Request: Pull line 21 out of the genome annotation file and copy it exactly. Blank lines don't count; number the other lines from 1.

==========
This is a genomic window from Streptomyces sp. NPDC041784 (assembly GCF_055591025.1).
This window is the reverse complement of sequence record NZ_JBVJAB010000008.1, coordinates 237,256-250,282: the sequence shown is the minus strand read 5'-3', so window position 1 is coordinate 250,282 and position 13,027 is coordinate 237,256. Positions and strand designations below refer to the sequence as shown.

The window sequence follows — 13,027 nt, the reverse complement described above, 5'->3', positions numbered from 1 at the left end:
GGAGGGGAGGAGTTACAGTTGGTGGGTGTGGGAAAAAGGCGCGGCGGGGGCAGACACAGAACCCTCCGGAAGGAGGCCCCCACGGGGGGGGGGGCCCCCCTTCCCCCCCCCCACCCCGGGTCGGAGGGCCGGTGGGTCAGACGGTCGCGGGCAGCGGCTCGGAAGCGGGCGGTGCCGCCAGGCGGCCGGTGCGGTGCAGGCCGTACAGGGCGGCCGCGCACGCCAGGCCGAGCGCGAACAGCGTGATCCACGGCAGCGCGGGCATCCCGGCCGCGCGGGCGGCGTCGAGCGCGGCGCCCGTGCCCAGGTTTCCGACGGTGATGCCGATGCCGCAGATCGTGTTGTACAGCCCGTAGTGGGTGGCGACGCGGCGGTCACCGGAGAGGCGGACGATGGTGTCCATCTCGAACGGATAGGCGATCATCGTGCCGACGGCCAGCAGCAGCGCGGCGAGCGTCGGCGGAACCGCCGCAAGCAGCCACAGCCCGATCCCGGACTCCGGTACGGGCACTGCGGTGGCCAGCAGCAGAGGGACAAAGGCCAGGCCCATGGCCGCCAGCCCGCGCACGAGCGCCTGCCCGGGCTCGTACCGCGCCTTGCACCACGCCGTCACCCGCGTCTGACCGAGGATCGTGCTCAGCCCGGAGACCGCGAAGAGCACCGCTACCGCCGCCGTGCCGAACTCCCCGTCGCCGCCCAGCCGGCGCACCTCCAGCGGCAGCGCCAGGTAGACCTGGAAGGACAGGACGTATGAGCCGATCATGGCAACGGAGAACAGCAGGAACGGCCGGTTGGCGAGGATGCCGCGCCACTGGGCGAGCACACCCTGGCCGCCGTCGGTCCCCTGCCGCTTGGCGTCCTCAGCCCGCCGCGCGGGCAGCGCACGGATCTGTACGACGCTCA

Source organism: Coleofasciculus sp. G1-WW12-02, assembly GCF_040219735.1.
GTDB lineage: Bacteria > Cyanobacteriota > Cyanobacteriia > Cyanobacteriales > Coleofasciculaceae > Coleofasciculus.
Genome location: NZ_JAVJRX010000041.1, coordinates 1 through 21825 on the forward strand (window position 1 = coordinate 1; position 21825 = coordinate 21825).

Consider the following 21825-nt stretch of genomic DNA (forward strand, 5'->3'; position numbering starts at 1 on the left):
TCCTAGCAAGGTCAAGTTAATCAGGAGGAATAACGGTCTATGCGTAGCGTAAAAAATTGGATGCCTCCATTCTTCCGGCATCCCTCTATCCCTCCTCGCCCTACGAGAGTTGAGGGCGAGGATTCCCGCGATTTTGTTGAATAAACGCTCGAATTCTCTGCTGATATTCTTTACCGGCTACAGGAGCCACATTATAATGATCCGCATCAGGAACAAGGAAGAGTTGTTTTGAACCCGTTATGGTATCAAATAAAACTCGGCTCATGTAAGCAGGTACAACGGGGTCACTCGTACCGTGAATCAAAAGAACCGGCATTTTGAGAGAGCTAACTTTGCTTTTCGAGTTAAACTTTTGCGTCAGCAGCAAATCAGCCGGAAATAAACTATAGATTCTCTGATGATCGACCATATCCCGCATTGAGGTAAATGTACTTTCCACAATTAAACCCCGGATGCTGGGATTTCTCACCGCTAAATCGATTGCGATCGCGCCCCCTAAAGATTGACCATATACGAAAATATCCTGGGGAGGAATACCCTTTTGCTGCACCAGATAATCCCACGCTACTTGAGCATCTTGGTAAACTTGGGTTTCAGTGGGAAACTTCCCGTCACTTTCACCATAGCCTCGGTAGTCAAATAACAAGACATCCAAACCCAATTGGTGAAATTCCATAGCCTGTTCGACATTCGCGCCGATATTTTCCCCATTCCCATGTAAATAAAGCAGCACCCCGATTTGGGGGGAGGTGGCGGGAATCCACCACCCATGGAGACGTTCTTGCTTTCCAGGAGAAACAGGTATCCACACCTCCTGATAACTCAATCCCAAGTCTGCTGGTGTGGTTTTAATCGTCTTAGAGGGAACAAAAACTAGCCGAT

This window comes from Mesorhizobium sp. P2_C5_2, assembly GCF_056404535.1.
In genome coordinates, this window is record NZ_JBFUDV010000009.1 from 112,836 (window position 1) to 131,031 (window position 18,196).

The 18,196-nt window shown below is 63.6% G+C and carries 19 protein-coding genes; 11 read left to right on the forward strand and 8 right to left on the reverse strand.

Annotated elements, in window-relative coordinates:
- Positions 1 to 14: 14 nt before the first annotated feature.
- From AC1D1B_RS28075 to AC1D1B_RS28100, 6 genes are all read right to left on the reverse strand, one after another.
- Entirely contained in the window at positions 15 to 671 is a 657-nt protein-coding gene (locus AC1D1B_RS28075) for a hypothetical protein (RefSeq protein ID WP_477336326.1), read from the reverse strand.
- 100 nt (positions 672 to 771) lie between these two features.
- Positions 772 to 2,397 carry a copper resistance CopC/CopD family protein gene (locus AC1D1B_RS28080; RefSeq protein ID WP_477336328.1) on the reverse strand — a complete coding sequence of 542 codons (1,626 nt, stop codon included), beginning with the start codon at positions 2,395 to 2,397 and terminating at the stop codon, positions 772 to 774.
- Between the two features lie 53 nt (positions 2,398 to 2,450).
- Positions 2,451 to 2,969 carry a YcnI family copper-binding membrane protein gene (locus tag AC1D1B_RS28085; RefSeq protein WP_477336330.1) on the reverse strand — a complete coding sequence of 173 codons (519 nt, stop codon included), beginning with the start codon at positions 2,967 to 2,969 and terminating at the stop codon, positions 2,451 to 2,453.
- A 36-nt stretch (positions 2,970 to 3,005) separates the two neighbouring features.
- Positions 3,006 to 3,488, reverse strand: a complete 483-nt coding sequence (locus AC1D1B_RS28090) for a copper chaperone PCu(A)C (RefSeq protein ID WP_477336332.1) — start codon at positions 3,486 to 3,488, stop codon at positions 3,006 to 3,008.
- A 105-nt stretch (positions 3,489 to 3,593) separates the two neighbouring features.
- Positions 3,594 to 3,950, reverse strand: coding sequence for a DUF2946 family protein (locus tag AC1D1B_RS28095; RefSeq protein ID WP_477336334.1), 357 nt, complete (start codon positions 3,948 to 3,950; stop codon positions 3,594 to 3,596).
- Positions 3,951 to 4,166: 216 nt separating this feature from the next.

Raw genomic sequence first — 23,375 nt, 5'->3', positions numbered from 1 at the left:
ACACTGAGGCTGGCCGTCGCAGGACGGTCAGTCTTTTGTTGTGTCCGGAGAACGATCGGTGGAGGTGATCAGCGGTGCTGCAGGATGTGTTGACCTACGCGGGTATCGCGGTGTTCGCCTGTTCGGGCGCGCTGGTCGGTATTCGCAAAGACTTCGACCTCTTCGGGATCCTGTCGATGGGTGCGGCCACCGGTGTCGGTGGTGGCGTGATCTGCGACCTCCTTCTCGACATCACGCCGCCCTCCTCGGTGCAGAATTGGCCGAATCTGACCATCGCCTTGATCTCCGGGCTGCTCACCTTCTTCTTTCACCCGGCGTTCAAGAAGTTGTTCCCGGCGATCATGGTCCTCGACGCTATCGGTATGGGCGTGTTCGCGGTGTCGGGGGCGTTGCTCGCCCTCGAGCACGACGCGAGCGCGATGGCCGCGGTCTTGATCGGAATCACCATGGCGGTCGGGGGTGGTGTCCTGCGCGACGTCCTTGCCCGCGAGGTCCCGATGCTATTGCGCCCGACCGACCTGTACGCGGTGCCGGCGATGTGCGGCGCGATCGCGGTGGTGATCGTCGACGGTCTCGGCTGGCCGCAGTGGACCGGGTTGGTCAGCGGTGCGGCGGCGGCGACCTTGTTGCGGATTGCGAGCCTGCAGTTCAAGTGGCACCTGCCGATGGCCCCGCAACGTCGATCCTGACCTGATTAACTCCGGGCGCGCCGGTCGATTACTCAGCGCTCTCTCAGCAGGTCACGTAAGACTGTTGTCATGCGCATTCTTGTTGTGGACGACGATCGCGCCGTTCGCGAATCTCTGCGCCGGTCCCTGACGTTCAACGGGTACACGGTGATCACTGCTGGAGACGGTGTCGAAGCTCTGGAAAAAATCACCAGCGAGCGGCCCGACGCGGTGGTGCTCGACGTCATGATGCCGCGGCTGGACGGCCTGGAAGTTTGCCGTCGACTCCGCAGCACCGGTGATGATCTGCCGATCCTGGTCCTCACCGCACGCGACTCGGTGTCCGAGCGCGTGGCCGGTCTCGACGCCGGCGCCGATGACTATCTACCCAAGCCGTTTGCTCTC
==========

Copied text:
- A 36-nt stretch (positions 2,970 to 3,005) separates the two neighbouring features.